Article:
NEW YORK (TheStreet) -- To reach skittish investors, Wall Street has introduced a wave of alternative investments, including mutual funds that focus on commodities, currencies, and short selling.These mutual funds aim to provide diversification, sometimes rising when stocks or bonds are tanking. The strategies gained attention during the financial crisis when some alternative investments managed to avoid big losses. Investors have embraced the new offerings, pouring $18 billion into alternative and commodities funds in the past year, according to Morningstar. For protection in downturns, some financial advisers recommend holding a basket of several funds. But shopping for the right choices can be difficult. To simplify the process, companies have introduced one-stop shopping with multialternative funds. Some of the funds hold positions in eight or more strategies. The idea is to provide a diversified collection that can cushion portfolios in hard times. So far, most of the new funds have produced uninspiring results. But a few top performers have achieved their goals, delivering decent returns while excelling in downturns and helping to diversify portfolios. Solid performers include Dreyfus Global Absolute Return ( DGPAX), John Hancock Alternative Asset Allocation ( JAAAX - Get Report) and Virtus Alternatives Diversifier ( PDPAX - Get Report). Among the most diversified choices is John Hancock Alternative Asset Allocation, which has returned 11.8% annually during the past three years, outdoing 99% of its competitors. The fund compares itself to a benchmark that has 55% of assets in stocks and 45% in investment-grade bonds. Its goal is to produce competitive returns while recording less volatility than the benchmark. During the past year, the fund has hit its target. The John Hancock fund invests in a dozen mutual funds and exchange-traded funds, including Turner Spectrum ( TSPEX, a long-short fund, John Hancock2 Currency Strategies ( JCUNX and PowerShares DB Gold ( DGL. "The idea of the fund is to provide a complement to a traditional balanced portfolio of stocks and bonds," says portfolio manager Robert Boyda. John Hancock varies the allocation of the individual holdings in the portfolio. In recent months the portfolio managers have been increasing their stake in John Hancock Global Absolute Return Strategies ( JHAAX, which takes many small long and short positions in stocks and currencies.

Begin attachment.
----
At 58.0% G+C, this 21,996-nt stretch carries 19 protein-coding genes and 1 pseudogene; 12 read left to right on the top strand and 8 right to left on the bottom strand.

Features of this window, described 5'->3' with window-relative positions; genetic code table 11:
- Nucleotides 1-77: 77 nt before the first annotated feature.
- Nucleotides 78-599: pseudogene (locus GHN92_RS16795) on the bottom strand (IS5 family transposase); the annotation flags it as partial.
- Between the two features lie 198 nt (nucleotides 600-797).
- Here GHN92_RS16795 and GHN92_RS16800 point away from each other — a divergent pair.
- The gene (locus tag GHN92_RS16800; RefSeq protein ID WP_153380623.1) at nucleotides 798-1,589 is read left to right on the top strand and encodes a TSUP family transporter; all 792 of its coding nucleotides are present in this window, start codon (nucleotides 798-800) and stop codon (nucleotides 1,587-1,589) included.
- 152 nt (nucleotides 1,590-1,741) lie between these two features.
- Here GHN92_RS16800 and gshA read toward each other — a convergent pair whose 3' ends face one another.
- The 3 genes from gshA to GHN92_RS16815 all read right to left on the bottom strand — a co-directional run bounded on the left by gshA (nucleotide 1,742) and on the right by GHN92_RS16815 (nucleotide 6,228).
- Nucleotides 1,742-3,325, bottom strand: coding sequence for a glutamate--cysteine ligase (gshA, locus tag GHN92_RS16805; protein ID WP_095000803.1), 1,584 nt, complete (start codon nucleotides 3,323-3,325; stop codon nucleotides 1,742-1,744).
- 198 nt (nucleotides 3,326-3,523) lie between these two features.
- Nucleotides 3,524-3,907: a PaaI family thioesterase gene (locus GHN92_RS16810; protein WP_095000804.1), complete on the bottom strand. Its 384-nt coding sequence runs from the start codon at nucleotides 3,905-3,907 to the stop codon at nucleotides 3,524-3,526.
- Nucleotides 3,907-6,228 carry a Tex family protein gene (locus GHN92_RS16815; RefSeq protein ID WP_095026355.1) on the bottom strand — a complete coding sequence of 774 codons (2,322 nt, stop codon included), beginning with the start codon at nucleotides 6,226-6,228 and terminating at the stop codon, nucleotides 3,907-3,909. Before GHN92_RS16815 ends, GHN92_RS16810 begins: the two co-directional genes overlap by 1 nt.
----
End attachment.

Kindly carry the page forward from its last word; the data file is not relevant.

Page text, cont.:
Because of the broad diversification, the absolute return fund tends to avoid big losses. "For protection against the volatility in the stock markets, we have been emphasizing the lowest-volatility strategies that we have," says Boyda. Another multialternative fund that ranges widely is Virtus Alternatives Diversifier. During the past three years, the fund has returned 9.2% annually, outdoing 93% of peers. Virtus invests in eight sectors, including commodities, currencies, and global infrastructure. For each sector, the portfolio managers have a neutral target allocation. The managers overweight sectors when they appear more promising. The fund currently has 17.6% of assets in commodities, compared to the neutral allocation of 15%. In its neutral allocation, the fund has 10% in Virtus Senior Floating Rate ( PSFIX, which invests in loans made to companies with below-investment grade credit. Although most multialternative funds do not hold floating-rate securities, the Virtus managers argue that the instruments belong in the portfolio because of their unusual characteristics. When interest rates rise, yields on the floating instruments also climb. That enables the instruments to stay in the black when most other bonds are sinking. "Floating-rate securities have very low correlations to traditional fixed-income investments," says Peter Batchelar, vice president for product management of Virtus. A fund that excelled in the downturn of 2008 is Dreyfus Global Absolute Return. Dreyfus takes long and short positions in stocks, bonds, and currencies. The fund is currently short on bonds. Portfolio manager Vassilis Dagioglu worries that interest rates are skimpy. "The current interest rates do not provide enough compensation for the future risk of inflation," he says. Dreyfus uses futures and other derivatives for exposure to different stock markets. The fund currently has long positions on markets in Germany and Netherlands. The managers figure that panicked investors have driven down European stocks to bargain levels.